Hyper-V Amigos Showcast Episode 14: RemoteFX & DDA

Carsten and I dove into our labs and played around with RemoteFX and Discrete Device Assignment in Windows Server 2016 Hyper-V and RDS. This resulted in the Hyper-V Amigos Showcast Episode 14: RemoteFX & DDA.

Some background on RemoteFX & DDA

I’ve discussed the new capabilities in previous blog posts such as https://blog.workinghardinit.work/?s=DDA&submit=Search  and RemoteFX and vGPU Improvements in Windows Server 2016 Hyper-V. But here the Hyper-V Amigos talk about it for your benefit and enjoyment. I for one know we had a ton of fun. Microsoft only VDI solutions are really taking off both on-premises and in Azure in cost conscious environments that still need good performance. I think we’ll see an uptake of such deployments as Microsoft has made some decisions and added some features to make this more feasible.

Hyper-V Amigos Showcast Episode 14: RemoteFX & DDA.

Click this link or the image below to watch Hyper-V Amigos Showcast Episode 14: RemoteFX & DDA


There’s a bit of a learning curve associated with using DDA in Windows Server 2016. You’ll have to get acquainted with how to do it and put it to the test in labs and POCs. Do this before you even start thinking about designing production ready solutions. Having a good understanding on how it works and behaves is paramount to success.


RemoteFX and vGPU Improvements in Windows Server 2016 Hyper-V

UPDATE 2015/11/23: RemoteFX works in Windows Server 2016 TPv4 and I’m successfully running OpenGL in a server VM with W2K16Tpv4 and a W2K16TPv4 host!


Let’s take a look at some of the RemoteFX and vGPU Improvements in Windows Server 2016 Hyper-V. For me the abilities they are adding in this release are significant and a break through. Why? They are talking away many of the last show stoppers for a number of scenarios that are important to the ecosystems I roam around in, when the CxO have a clue that is.

What are we looking at that’s new for Windows Server 2016?

The things that are breaking down the biggest showstoppers are:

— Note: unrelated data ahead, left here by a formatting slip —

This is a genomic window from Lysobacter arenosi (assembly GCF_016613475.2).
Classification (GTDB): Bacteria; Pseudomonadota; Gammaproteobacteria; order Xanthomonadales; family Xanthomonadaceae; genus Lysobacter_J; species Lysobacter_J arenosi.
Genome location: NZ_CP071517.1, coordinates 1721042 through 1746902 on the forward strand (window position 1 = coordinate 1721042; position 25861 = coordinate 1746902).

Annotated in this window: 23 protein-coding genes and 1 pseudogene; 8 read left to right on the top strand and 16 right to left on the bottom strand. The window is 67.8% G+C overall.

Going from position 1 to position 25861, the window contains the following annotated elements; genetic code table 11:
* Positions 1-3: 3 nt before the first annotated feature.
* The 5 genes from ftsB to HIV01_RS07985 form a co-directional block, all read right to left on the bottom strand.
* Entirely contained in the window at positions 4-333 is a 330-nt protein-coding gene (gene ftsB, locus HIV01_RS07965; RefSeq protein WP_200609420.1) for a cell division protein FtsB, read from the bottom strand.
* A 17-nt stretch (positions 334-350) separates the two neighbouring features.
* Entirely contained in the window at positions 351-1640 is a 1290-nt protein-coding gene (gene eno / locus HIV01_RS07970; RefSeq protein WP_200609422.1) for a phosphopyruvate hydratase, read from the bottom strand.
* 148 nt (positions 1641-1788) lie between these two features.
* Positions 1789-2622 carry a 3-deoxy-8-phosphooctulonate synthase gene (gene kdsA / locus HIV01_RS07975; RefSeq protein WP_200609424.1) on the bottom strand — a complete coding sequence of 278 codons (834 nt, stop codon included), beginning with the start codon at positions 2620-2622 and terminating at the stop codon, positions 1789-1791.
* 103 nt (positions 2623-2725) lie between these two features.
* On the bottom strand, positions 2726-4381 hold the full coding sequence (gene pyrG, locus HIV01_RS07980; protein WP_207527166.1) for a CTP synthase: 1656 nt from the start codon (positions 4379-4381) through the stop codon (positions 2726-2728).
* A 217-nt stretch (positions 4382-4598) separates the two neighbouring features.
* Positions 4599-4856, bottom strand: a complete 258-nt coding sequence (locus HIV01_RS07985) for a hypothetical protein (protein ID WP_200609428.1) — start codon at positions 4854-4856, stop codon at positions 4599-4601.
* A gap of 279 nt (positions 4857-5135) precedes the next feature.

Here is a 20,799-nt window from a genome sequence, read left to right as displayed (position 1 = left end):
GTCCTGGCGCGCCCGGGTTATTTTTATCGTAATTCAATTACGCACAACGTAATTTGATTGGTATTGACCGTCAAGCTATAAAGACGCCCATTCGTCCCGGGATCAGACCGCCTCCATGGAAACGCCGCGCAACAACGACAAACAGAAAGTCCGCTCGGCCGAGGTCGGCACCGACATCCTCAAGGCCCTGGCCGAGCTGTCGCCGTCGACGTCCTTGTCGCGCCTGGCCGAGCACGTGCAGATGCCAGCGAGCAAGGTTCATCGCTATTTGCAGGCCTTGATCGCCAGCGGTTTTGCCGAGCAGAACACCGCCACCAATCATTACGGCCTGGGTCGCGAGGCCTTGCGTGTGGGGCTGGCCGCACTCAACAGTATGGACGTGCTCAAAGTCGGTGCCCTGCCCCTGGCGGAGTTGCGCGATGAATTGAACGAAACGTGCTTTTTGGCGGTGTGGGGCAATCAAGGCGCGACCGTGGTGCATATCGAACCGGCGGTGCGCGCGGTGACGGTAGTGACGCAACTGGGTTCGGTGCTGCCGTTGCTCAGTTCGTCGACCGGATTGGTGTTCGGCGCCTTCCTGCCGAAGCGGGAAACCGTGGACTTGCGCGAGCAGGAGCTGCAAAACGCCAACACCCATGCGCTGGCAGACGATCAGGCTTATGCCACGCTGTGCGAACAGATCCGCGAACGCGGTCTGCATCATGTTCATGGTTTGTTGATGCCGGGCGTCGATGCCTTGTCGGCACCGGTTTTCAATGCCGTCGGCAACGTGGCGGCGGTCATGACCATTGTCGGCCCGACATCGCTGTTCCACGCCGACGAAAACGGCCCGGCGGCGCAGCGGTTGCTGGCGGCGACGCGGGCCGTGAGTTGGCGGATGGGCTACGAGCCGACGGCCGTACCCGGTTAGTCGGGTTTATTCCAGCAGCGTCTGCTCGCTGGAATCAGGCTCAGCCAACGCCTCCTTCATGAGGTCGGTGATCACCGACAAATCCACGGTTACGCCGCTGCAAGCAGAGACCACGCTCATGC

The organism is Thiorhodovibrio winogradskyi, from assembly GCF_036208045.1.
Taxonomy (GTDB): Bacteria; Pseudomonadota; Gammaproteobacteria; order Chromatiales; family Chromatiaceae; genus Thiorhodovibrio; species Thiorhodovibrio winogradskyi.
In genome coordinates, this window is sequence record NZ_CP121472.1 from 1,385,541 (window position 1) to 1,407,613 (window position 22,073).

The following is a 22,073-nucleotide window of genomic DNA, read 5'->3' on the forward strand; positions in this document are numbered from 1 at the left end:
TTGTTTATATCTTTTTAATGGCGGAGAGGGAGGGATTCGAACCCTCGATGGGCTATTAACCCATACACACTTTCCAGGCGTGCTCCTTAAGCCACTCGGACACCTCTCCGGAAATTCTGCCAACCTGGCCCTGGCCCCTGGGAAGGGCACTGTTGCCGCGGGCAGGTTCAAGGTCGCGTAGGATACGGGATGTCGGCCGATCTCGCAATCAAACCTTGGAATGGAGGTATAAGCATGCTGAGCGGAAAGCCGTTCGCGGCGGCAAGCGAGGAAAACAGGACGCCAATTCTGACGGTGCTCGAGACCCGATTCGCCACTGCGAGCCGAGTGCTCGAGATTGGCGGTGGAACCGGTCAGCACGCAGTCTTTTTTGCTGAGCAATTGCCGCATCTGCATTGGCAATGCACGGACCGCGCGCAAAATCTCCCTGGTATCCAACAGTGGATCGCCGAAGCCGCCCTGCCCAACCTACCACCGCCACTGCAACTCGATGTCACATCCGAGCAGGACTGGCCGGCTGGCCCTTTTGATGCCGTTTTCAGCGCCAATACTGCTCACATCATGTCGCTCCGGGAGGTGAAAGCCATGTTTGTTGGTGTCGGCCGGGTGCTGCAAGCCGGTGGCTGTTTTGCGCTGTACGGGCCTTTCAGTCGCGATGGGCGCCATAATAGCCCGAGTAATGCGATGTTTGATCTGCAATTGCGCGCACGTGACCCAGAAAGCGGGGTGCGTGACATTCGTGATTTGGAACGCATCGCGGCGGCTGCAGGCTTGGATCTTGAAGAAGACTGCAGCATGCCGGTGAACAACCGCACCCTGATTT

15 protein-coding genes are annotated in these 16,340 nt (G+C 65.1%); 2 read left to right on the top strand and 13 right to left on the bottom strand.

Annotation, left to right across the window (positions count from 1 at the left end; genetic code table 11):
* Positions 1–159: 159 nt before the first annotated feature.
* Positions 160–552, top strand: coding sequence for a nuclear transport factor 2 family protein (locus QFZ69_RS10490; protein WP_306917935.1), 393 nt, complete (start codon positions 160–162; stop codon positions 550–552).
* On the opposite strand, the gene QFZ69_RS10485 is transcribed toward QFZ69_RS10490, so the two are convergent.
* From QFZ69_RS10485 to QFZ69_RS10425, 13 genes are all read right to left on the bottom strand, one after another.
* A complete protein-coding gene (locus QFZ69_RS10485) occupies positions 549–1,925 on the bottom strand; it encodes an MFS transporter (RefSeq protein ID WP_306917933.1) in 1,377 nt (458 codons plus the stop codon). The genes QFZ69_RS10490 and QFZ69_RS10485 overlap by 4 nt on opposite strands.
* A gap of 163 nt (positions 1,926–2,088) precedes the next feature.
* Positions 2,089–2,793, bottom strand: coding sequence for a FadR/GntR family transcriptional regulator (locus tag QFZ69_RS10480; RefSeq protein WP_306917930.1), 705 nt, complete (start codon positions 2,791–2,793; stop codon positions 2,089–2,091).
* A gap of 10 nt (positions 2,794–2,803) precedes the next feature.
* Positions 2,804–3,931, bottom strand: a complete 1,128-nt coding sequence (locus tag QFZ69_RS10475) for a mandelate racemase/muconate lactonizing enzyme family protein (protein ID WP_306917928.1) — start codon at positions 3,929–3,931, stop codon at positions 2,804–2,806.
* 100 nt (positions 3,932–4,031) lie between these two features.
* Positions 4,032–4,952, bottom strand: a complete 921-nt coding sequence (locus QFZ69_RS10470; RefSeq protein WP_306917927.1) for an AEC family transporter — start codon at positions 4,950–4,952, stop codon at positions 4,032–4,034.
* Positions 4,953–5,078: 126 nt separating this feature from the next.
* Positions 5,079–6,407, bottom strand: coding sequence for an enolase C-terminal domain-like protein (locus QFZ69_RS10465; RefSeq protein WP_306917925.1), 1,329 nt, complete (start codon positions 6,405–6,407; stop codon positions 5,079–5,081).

• OpenGL & OpenCL API Support (FINALLY!)
  • 1GB dedicated VRAM
  • 4K Resolution
  • Serverv VM Suppport (very important in our GIS environment actually) Generation 2 VM Support (YES!)
  • Improved performance
  • H.264/AVC codec investment

Now, I missed this initially but it was announced at Microsoft Ignite 2015 that RemoteFX will support generation 2 virtual machines and it allows us to still benefit form the future of virtual machines without losing RemoteFX. Until now generation 2 virtual machines were no compatible with RemoteFX.This was due to the Generation 2 virtual machines not having an emulated PCI bus, which RemoteFX needs until WIndows Server 2012 R2 and Windows 8.1.

Generation 2 support combined with Server support in the virtual machine and OpenGL (ip to 4.4) /OpenCL (up to 1.1)  is a breakthrough, let’s hope the versions supported don’t spoil the party. I wonder if they can come up with a mechanism to upgrade support if OpenGL for newer versions that are released. But application compatibility was very limiting.

This is really great news and will make Hyper-V a far better candidate for many more scenarios than ever before.

Get your test rig set up

So it’s time to upgrade the lab server with a RemoteFX capable GPU to Windows Server 2016 TPv3 and test this.

I think some of our GIS engineers will be very happy with these new capabilities for ESRI Arc GIS, Adobe, AutoCAD, … and many more less well know specialty software they need.

If you want to test it out here’s the Experience guide for Enabling OpenGL Support for vGPU in Server 2016

So we set it all up but unfortunately there is still an issue being worked out at the moment of writing.


But I will help you get started for when it’s fixed.  Which I hope will be soon! To me it looks like they “just forgot” to activate RemoteFX for server as it look a lot like a Windows Server 2012 R2 VM where one tries to add a RemoteFX card, it just doesn’t work. Sale host with Windows 10 Enterprise does not have this issue …



So why not test with Windows 10? Well the OpenGL/CL capabilities are server only. And those are important to us!

Windows 2008 R2 SP1 – RemoteFX Hardware To Get The Needed GPU Performance

When the first information about RemoteFX in Windows 2008 R2 SP1 Beta became available a lot of people busy with VDI solutions found this pretty cool and good news. It’s is a very much needed addition in this arena. Now after that first happy reaction the question soon arises about how the host will provide all that GPU power to serve a rich GUI experience to those virtual machines. In VDI solutions you’re dealing with at least dozens and often hundreds of VM’s. It’s clear, when you think about it, that just the onboard GPU won’t hack it. And how many high performance GPU can you put into a server? Not many or not even none depending on the model. So where does the VDI hosts in a cluster get the GPU resources? Well there are some servers that can contain a lot of GPUs. But in most cases you just add GPU units to the rack which you attach to the supported server models. Such units exist for both rack servers and for blade servers. Dell has some info up on this over here here. The specs on the  the PowerEdge C410x, a 3U, external PCIe expansion chassis by DELL can be found following this link C410x. It’s just like with external DAS Disk bays. You can attach one or more 1U / 2U servers to a chassis with up to 16 GPUs. They also have solutions for blade servers. So that’s what building a RemoteFX enabled VDI farm will look like. Unlike some of the early pictures showing a huge server chassis in order to make room to stuff all those GPU’s cards the reality will be the use of one or more external GPU chassis, depending on the requirements.